On day 7, we departed Cape May at the morning’s slack tide and headed up Delaware bay, with both the wind and a several-knot current on our nose, making for a slow, long day of motoring. We made it about halfway up, anchoring in the mouth of the Cohansey River on the NJ-side of the bay.
Day 8 took us from Delaware Bay to Chesapeake Bay, via the Chesapeake & Delaware Canal, in which sailing is not allowed, so another day of motoring. We went as far south as we could, anchoring at sunset in Worton Creek on the NE shore of Chesapeake Bay.
With anchor up on day 9, we had a chance to sail down Chesapeake Bay, and up the Choptank River, arriving at Cambridge, MD near sunset.
We anchored outside the town, in the river, on the first night and then moved into the town’s harbor to anchor on day 9.
For the next 5 days, we busted our butts to get Trident ready for haulout for the winter. We lowered and stowed 3 sails, removed the bimini, secured the bimini frame, consolidated and removed all the foodstuffs, linens, and appliances, removed the outboard motor, cleaned the boat topsides and below, changed the oil & filters, topped off diesel, prepped the freshwater system for winterization, and worked on completing the long todo lists.
We worked hard, but dinghied to shore with the bikes and explored the town a bit, too. Renting a U-haul truck for a few days worked out great, which we used to move all the offloaded items to a temperature-controlled storage unit.
We enjoyed dinner ashore with Teri & Jim, who graciously drove 2+ hours from Washington, DC to meet up with us. It was so great to catch up.
We also got in a few visits with Edwin, who will be leaving Cambridge to join the Salty Dog Rally to Antigua on Nov 1st, on his boat S/V Frog’s Leap.
A stubbed toe, several bruises and sore muscles later, Lori backed the boat up to the dock at Yacht Maintenance Company in Cambridge for haulout, some maintenance, winterizing, and shrinkwrapping for the winter.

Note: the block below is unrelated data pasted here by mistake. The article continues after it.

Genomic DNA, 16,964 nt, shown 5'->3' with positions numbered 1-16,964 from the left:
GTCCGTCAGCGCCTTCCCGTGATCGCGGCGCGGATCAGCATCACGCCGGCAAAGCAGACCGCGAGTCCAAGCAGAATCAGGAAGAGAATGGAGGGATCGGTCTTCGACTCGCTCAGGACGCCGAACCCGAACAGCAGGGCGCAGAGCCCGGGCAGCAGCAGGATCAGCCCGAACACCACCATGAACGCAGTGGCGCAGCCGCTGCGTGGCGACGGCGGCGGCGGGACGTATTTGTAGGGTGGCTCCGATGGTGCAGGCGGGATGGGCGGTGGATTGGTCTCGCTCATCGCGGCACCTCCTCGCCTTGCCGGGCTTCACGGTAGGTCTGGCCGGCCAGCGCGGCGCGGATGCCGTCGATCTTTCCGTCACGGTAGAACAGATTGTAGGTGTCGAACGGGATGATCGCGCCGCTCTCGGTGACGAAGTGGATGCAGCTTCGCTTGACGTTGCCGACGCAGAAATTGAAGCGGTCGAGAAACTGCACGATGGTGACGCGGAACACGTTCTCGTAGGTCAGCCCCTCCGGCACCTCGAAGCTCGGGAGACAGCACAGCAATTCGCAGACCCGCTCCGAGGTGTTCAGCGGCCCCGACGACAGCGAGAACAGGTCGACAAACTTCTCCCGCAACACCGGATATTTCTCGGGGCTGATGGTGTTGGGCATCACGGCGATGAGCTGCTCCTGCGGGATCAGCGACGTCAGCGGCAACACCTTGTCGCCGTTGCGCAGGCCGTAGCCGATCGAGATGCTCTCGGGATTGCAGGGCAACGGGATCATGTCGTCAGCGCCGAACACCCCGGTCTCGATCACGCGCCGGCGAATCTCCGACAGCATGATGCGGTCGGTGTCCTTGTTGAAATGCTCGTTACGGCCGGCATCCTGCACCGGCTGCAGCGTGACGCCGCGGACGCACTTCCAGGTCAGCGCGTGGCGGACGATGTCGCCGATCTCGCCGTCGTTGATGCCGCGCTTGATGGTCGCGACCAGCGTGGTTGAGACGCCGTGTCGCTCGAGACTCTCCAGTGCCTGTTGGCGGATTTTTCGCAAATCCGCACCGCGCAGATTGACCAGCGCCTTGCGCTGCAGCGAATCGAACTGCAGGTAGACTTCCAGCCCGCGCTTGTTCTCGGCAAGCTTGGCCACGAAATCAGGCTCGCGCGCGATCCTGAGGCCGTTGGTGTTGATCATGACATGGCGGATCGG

Lori and Mike will return in May to put Trident back in cruising shape and take her back north to cruise through Maine for the summer.
Today Lori and I left Port Washington and took Trident down the East River to an anchorage near Sandy Hook, NJ. I have been to Manhattan many times but today got a really unique view of many of its sites from the water.
The most meaningful, to me, was going close by Ellis Island and the Status of Liberty. In 1951 my father sailed into New York Harbor from Ireland and saw them for the first time. He was just 21 years old.
The surrounding views have changed over the years, but the promise remains the same.
We ventured out tonight to see a friend return to the stage. Mike is a sailor, former B-Docker, and drummer in the band FatDog. They played at Infamous Brewery tonight. Kurt and Barbara joined us. It was nice to see him and Connie again.
The beer menu at Infamous is much improved since I was there last; more variety. I enjoyed a nice pilsner and a lager.
I have to give Infamous points for their very eclectic restroom art, best I’ve ever seen. 🙂
Monte and I decided to anchor out on a Sunday night instead of a Friday or Saturday, and it was well worth it. We went for a long sail and dropped anchor about 6pm. We had the cove to ourselves. The temps at night dipped below 70 and it was very comfortable below.
I went for an hour-long paddle in Arky south. I found and picked up the usual trash along the receding shoreline of the lake. I also found one treasure – a nice 20 lb vinyl coated mushroom-style anchor with stainless shackle. There was no line, chain, or any kind of rode attached, so I think it was lost simply due to a poorly tied knot. Their loss, my gain. C’mon people, learn how to splice 3-strand line, or at least how to tie a bowline knot!
It has been a long time since I checked on the geocache that I hid in the cove, so I did that as I paddled by. All good.
All in all, a very overdue and enjoyable one boat raft-up.